Characterize the spatial distribution and temporal evolution of P and N in the shallow groundwater/streambank, stream and streambed over multiple growing seasons;
Relate the observed concentrations to watershed characteristics (e.g. land use) and hydrological patterns;
Model the effect of future changes in hydrologic regime and agricultural practice on the spatiotemporal distribution of stream/streambed P; and
Develop a conceptual model of the geological and hydrological factors responsible for the transport and fate of agricultural P and N to GLB tributaries (via groundwater discharge, overland flow, tile flow) in a typical clay plain setting.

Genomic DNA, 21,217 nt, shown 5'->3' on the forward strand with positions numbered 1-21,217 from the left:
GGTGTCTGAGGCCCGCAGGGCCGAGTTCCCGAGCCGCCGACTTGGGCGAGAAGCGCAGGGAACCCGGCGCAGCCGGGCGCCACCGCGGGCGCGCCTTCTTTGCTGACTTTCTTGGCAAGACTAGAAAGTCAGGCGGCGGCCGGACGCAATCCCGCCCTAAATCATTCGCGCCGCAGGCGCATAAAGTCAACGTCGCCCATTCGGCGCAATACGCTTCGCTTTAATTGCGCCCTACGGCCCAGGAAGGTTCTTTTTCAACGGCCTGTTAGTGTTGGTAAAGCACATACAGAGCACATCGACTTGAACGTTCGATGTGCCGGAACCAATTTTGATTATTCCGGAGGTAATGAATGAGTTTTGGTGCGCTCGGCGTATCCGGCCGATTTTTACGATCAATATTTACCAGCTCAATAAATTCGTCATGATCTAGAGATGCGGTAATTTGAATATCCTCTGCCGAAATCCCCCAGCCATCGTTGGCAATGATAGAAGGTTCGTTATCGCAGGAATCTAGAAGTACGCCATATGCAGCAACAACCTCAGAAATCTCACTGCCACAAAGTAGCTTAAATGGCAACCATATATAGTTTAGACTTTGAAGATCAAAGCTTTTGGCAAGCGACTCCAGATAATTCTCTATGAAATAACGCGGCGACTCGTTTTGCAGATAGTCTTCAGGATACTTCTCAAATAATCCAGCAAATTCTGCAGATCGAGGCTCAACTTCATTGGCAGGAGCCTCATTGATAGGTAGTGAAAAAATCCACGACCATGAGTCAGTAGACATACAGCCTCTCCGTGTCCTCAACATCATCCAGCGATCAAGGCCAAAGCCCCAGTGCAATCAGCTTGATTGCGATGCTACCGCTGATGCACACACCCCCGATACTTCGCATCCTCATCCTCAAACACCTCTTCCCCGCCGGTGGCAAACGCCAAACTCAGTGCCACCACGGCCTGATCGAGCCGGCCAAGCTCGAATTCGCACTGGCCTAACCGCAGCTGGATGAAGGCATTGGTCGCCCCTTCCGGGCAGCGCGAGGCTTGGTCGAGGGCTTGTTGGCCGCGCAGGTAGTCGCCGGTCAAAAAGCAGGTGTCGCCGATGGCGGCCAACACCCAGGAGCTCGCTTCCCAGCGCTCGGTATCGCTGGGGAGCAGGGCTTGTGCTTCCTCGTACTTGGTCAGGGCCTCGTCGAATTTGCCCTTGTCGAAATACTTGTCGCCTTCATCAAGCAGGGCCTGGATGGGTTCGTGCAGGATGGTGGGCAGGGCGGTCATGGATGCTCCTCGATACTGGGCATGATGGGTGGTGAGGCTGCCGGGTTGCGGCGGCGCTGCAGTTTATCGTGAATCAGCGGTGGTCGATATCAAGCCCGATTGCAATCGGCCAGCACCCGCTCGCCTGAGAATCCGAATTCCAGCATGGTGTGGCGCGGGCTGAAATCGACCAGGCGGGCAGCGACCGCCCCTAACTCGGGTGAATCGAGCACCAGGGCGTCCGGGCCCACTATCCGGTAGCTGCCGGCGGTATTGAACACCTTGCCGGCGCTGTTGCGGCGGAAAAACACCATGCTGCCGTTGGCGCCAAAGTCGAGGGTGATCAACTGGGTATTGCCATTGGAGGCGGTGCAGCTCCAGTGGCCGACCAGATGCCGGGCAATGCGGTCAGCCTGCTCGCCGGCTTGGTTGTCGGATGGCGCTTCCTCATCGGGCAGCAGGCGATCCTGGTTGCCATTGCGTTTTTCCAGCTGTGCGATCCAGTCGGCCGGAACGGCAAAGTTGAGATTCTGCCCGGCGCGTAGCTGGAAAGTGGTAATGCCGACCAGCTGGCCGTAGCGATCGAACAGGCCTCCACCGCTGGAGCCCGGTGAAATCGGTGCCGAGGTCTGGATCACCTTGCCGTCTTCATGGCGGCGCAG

Monthly collection of water (groundwater, surface water, tile water, and hyporheic water) and sediments for water quality analyses (primarily phosphorus and nitrogen species) from five study sites throughout the watershed is conducted. Field research (water and sediment sample collection) and mathematical modelling will continue to be performed to investigate contaminant inflows/transport through the groundwater-surface water interface and determine how the contaminated sediments move downstream in order to better understand processes that contribute to contamination of GLB tributaries by nutrients in agricultural subcatchments.